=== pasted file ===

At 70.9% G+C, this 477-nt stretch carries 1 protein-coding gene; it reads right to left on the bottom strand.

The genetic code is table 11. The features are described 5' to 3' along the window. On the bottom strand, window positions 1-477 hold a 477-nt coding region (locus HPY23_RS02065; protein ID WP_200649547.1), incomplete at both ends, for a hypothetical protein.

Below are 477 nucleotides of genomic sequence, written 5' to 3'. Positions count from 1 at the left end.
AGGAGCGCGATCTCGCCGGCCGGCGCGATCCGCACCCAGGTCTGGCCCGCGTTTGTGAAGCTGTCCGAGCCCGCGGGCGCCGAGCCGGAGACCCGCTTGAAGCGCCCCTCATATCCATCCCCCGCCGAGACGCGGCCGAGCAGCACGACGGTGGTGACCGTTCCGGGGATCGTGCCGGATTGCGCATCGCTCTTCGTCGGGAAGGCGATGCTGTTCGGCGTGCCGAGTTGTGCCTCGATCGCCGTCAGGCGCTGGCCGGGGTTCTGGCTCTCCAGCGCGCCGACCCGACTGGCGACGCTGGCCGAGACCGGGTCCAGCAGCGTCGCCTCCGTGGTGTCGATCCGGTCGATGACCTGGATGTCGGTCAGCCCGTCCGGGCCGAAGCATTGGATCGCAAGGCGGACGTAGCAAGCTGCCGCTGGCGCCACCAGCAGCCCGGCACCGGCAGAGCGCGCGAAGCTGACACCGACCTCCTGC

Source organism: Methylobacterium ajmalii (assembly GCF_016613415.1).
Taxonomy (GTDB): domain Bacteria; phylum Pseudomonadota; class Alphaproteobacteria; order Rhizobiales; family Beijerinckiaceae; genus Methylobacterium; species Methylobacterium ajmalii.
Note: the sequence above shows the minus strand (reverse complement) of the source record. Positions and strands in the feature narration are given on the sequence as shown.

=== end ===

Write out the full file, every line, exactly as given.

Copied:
At 70.9% G+C, this 477-nt stretch carries 1 protein-coding gene; it reads right to left on the bottom strand.

The genetic code is table 11. The features are described 5' to 3' along the window. On the bottom strand, window positions 1-477 hold a 477-nt coding region (locus HPY23_RS02065; protein ID WP_200649547.1), incomplete at both ends, for a hypothetical protein.

Below are 477 nucleotides of genomic sequence, written 5' to 3'. Positions count from 1 at the left end.
AGGAGCGCGATCTCGCCGGCCGGCGCGATCCGCACCCAGGTCTGGCCCGCGTTTGTGAAGCTGTCCGAGCCCGCGGGCGCCGAGCCGGAGACCCGCTTGAAGCGCCCCTCATATCCATCCCCCGCCGAGACGCGGCCGAGCAGCACGACGGTGGTGACCGTTCCGGGGATCGTGCCGGATTGCGCATCGCTCTTCGTCGGGAAGGCGATGCTGTTCGGCGTGCCGAGTTGTGCCTCGATCGCCGTCAGGCGCTGGCCGGGGTTCTGGCTCTCCAGCGCGCCGACCCGACTGGCGACGCTGGCCGAGACCGGGTCCAGCAGCGTCGCCTCCGTGGTGTCGATCCGGTCGATGACCTGGATGTCGGTCAGCCCGTCCGGGCCGAAGCATTGGATCGCAAGGCGGACGTAGCAAGCTGCCGCTGGCGCCACCAGCAGCCCGGCACCGGCAGAGCGCGCGAAGCTGACACCGACCTCCTGC

Source organism: Methylobacterium ajmalii (assembly GCF_016613415.1).
Taxonomy (GTDB): domain Bacteria; phylum Pseudomonadota; class Alphaproteobacteria; order Rhizobiales; family Beijerinckiaceae; genus Methylobacterium; species Methylobacterium ajmalii.
Note: the sequence above shows the minus strand (reverse complement) of the source record. Positions and strands in the feature narration are given on the sequence as shown.